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Financial services sector prepped to tackle Covid-19 black swan

Covid-19 is a black swan event disrupting social and business activities across the world with unknown consequences and duration.
"The financial services industry is double-exposed; in their own business model as well as through the risk of clients’ default (in case of banks) or new claim patterns and investment income challenges (in case of insurers). In the long-term, Covid-19 will drive new opportunities for financial institutions through changing perspective of clients on ensuring risk and preparing for unexpected situations," says Hentus Honiball, partner, Kearney.

The global economy is projected to contract sharply by 3.2% this year, according to the United Nations World Economic Situation and Prospects mid-2020 report. It is expected to lose nearly $8.5trn in output over the next two years due to the Covid-19 pandemic, wiping out nearly all gains of the previous four years.

The sharp economic contraction, which marks the sharpest contraction since the Great Depression in the 1930s, comes on top of anemic economic forecasts of only 2.1% at the start of the year.

Honiball explains that safety, productivity, and connectivity of employees, as well as giving back control to clients and stabilizing operations are the most important business responsibilities that companies need to take into account.

“The time to act is now, both in response to the long- and short-term impact of the pandemic. The three key pillars of the response should rest on safeguarding employees, engaging, and supporting clients and business, and adapting a company’s operating models.”


Kearney’s research, Honiball explains, points to three plausible scenarios playing out for the financial services sector:
  • The V-shape – pointing to a quick recovery.
  • The U-shape – 2020 is gone, but it will be fine; and
  • The L-shape – indicating 18 months of downturn and recession.

“The necessary protective measures need to be taken, rigorously and immediately. Financial institutions should urgently start working on post-pandemic threats and opportunities. Lessons learned from the 2008 Financial Crisis should be used to guide these measures,” Honiball says.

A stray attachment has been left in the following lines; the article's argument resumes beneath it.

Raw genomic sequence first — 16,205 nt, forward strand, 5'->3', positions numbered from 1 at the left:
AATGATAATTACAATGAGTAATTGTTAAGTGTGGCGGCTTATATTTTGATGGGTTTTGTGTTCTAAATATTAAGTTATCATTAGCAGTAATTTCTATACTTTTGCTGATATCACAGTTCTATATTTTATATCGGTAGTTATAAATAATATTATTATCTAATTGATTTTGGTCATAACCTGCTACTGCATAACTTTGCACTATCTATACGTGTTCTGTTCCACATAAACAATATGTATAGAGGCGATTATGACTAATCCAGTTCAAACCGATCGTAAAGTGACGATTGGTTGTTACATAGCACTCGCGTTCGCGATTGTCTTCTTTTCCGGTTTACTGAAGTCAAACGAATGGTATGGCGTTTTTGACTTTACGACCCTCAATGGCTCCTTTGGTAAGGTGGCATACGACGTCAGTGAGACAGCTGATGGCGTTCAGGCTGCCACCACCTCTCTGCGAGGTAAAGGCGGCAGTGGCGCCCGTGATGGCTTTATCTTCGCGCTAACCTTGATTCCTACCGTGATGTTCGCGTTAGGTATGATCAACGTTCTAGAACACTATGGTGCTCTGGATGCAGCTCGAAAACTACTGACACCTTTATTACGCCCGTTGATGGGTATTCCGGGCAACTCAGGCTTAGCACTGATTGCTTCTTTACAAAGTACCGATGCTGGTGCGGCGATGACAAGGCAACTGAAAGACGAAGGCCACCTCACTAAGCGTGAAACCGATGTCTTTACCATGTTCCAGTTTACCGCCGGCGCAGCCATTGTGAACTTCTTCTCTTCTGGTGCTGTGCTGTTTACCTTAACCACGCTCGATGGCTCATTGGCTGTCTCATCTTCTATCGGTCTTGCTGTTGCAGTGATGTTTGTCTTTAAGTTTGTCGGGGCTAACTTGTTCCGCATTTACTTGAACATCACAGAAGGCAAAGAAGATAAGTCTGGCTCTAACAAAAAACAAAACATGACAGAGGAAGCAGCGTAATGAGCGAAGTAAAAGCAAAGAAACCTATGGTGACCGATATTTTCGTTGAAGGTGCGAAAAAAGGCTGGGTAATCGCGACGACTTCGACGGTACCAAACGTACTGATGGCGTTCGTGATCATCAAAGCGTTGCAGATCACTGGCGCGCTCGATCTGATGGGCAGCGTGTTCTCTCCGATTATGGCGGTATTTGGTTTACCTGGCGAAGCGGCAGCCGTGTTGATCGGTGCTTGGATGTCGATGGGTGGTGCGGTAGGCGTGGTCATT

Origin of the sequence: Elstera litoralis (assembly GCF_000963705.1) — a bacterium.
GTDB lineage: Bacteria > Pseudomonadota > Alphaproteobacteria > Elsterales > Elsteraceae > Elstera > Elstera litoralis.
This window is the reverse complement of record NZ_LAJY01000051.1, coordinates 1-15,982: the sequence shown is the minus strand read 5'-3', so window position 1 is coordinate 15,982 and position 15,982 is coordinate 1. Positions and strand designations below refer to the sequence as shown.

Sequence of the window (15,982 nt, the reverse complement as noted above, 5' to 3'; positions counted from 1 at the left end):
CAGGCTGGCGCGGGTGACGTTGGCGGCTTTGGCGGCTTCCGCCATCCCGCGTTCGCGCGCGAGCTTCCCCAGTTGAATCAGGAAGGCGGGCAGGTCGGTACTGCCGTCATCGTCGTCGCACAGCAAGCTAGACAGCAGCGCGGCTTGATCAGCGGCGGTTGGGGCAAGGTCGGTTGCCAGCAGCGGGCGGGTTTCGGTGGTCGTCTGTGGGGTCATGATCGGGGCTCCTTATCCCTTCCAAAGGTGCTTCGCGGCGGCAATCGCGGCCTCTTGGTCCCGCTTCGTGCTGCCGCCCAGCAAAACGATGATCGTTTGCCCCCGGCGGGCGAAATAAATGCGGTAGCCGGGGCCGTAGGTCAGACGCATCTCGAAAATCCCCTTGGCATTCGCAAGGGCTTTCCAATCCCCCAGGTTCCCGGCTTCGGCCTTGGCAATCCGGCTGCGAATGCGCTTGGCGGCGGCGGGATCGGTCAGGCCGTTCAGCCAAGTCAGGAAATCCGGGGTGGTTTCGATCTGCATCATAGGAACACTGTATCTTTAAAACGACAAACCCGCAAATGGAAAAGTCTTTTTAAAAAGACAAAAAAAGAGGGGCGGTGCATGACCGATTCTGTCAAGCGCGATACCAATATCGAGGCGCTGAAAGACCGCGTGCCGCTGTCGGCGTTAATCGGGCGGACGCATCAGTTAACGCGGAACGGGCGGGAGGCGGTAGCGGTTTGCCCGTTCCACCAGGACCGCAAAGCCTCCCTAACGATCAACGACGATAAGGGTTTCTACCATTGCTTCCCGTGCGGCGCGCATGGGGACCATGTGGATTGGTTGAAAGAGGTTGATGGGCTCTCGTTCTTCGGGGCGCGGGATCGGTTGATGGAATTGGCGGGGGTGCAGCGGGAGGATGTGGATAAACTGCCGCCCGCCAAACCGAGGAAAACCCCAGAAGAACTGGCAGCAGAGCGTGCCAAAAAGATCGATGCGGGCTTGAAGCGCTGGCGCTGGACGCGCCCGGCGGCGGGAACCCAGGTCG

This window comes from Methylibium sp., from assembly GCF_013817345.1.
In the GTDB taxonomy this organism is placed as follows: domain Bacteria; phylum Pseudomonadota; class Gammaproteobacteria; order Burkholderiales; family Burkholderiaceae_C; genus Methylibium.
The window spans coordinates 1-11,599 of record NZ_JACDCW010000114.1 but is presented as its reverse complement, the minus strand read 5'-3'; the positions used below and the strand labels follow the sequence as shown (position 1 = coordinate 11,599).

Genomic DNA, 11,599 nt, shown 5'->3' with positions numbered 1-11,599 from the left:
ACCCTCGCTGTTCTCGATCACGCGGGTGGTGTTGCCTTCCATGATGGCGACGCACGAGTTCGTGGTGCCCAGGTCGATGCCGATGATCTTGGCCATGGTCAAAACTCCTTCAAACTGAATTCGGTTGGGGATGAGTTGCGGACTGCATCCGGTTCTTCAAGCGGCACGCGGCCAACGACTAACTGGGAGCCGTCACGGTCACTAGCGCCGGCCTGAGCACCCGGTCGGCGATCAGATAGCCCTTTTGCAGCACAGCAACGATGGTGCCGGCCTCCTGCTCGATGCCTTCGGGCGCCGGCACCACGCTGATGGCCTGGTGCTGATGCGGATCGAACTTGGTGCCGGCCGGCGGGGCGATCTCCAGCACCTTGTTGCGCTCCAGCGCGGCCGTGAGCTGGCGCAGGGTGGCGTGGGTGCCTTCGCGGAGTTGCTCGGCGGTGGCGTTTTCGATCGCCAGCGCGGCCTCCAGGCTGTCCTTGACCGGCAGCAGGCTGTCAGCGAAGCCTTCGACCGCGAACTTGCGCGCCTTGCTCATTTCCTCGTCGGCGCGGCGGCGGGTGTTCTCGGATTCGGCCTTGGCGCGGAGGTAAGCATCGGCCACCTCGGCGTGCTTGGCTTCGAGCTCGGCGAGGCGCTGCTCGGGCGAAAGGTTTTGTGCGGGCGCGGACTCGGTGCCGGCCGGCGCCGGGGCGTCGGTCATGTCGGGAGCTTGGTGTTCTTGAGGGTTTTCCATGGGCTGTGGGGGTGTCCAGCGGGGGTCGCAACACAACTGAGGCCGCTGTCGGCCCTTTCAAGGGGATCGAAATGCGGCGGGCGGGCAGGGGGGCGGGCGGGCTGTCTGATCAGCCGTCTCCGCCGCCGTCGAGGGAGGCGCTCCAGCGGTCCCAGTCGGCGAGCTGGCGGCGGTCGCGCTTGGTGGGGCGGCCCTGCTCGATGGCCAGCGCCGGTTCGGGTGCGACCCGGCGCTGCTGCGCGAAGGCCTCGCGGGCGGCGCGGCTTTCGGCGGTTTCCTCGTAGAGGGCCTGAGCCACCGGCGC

The measures that should be implemented to prepare for the three plausible scenarios include:
  • Transform the organisation's workforce and talent management processes
  • Accelerate digitalisation of customer-facing processes to enable E2E (exchange to exchange) self-service.
  • Lead new value propositions and development of new products and services, addressing the new types of need for financial services, such as; government-supported growth, re-establishing credit facilities, new types of insurance products and trade finance solutions.
  • Increase process automation to make companies more immune in the future.
  • Adapt operating model and its costs, getting ready to run a reset transformation in case one of the worst scenarios materialises.

Honiball recommends regular scenario planning as well as adjustments to business forecasts and objectives. “As the crisis from Covid-19 further evolves, scenario planning should be continuously updated to account for changes in business or other macroeconomic factors.”

“Further actions involve bi-weekly reviews of scenario parameters and frequent stress tests, regular revision of performance ratios and early warning signals criteria, a regular review of the strategic project portfolio against new priorities, and the integration and refinement of mitigation actions respective to the relevant scenario that is playing itself out,” he says.



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